The Competition is a Lie

Published July 18, 2015 by Fat Heffalump

Well hello!  I’m still here, still alive (I know fat haters, you had me pegged as dying by the time I was 40!) and still keeping up with the fatosphere.  I know, I’m not writing as often as I used to – I have to focus on the boring stuff of life so much more these days, like working and paying the bills, there’s not as much time and energy to spend writing, which really bums me out.  But I am here, and I do continue to share a lot of stuff on my Facebook page.

Today I want to share some wisdom with you all.  Triggered by a couple of things really, I want to talk to all the women out there about self esteem and how you view/treat other women.  I’m currently reading a thesis I recently participated in (Tayla Hancock: Life in This Fat Body) and am hearing some of the other participants stories of how they feel in comparison to other women.  The other trigger is the almost constant surveillance I receive other women in public.  I’m sure many of you have experienced it, being out in public when you  notice a woman look you up and down (the old body check), focus on something about you (for me it’s usually my rather prodigious belly!) and then you see the expression of superiority and disdain travel across their face.  You know the look.  “Well, at least I’m not THAT fat/don’t have a big belly/fat arms/big butt etc/am prettier than her.”

I recently even had someone admit on my Facebook page that even though they’re a fat woman themselves, they find themselves looking at other women and thinking those very things.  My answer to her was “Don’t think that those women don’t know you’re doing that.  Because we do.”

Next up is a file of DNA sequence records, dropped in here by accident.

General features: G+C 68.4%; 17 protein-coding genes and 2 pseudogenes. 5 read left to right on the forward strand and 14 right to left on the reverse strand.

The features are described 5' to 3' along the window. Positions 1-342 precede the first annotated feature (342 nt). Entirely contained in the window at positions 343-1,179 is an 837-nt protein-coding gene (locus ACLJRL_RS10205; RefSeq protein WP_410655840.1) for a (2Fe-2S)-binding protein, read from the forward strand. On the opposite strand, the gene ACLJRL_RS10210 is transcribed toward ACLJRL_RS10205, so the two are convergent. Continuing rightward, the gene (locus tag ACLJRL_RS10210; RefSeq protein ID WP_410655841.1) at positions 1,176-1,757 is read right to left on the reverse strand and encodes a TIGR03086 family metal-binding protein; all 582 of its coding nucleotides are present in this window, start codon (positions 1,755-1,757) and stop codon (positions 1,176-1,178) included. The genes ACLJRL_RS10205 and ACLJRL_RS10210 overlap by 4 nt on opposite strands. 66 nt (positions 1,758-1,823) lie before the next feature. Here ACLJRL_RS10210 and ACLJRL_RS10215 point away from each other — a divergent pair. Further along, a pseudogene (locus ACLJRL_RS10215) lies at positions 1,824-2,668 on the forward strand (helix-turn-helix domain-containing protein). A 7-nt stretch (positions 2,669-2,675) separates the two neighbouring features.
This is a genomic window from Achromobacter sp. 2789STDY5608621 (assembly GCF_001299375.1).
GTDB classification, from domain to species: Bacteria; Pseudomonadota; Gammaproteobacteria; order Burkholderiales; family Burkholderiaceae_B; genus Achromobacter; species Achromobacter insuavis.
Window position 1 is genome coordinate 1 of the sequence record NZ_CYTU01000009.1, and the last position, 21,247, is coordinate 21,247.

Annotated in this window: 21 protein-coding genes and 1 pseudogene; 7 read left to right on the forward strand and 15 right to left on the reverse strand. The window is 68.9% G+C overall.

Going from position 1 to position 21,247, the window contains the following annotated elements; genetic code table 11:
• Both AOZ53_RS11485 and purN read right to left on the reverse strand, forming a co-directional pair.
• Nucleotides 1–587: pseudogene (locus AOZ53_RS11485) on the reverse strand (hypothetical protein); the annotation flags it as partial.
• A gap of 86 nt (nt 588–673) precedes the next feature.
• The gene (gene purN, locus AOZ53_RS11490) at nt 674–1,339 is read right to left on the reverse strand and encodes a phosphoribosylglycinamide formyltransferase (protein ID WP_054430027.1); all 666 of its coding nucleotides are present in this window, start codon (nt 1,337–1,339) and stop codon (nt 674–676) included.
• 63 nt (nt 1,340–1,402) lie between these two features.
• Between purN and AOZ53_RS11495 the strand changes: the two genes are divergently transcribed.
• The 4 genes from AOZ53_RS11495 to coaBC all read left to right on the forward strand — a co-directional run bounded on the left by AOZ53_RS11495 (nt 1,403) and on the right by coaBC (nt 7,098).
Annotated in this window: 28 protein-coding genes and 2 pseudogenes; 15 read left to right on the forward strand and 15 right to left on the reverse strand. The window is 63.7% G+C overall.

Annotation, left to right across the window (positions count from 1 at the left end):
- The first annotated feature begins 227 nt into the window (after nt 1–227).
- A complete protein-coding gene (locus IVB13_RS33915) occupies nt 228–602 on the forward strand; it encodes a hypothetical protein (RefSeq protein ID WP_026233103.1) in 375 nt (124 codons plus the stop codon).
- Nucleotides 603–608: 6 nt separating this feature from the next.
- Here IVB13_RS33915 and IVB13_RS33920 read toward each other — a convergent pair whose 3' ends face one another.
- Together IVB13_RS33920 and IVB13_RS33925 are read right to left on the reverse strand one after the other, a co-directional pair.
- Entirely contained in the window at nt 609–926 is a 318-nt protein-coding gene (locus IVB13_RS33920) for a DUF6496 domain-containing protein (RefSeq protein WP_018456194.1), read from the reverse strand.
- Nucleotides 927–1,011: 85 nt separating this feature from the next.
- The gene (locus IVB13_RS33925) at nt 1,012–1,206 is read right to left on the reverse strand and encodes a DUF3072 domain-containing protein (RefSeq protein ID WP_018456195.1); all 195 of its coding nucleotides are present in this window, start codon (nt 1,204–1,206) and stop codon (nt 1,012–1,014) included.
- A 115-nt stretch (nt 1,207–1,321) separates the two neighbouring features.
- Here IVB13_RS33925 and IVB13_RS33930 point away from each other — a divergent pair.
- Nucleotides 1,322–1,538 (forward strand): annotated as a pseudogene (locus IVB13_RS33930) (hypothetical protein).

I want to let you in on a little secret.  Judging other women will not fix your bad self esteem.

It won’t.  It might make you feel superior for a few minutes, but the minute you see another woman who you think is prettier/thinner/better than you, then your self esteem is going to crumble all over again.

For those of you who are subjected to the judgement of women needing to feel superior to you, take heart, their perception of superiority to you is no real reflection on your value.   Their critique means nothing.

Let’s face it – we women are taught from birth that our appearance is the most important thing about us and that life for women is a competition with each other.  To get the “best” man, “best” job, “best” home, “best” family etc we must be “better” than other women.  So it’s only understandable that we grow up to engage in those really crappy behaviours towards each other.  The reason that we do this, isn’t because we’re women, but because women are taught by our culture that we’re SUPPOSED to do this.  After all, how often do you see that in popular culture – the trope that women have to compete over a guy, or something else.  We’re not allowed to compete for things like sport or skill, as that would be “unlady-like”, but if we want the thing that’s held up to us as the ultimate goal for women – the attention of men, then we’re expected to fight tooth and claw for it.  It’s a false value system.  The truth is, the attention of men is of low value and all too abundant.   You really don’t have to compete with other women to get it, if that’s what you want.

That said, because it’s deeply ingrained and we’re taught by society that it’s how we’re supposed to behave, doesn’t make it OK.  Before we look at any benefits to ourselves, we need to be asking “Is this the right way to be treating other women?  Would I like to be treated this way?”  I’m pretty sure for most of us, the answer is a very firm no.

There is no competition.  By competing with other women, you instantly lose.  Every. Single. Time.

The way to make things better for yourself is not by pushing others down, but by recognising that we all have value and that womanhood is not a zero sum game.  The more we see value in women in general, the more we can recognise our own value.  Besides, beauty is false social economy as it does not belong to you – it’s fake currency metered out by our culture –  society can and does revoke it in a heartbeat, taking a woman from valuable to not in moments.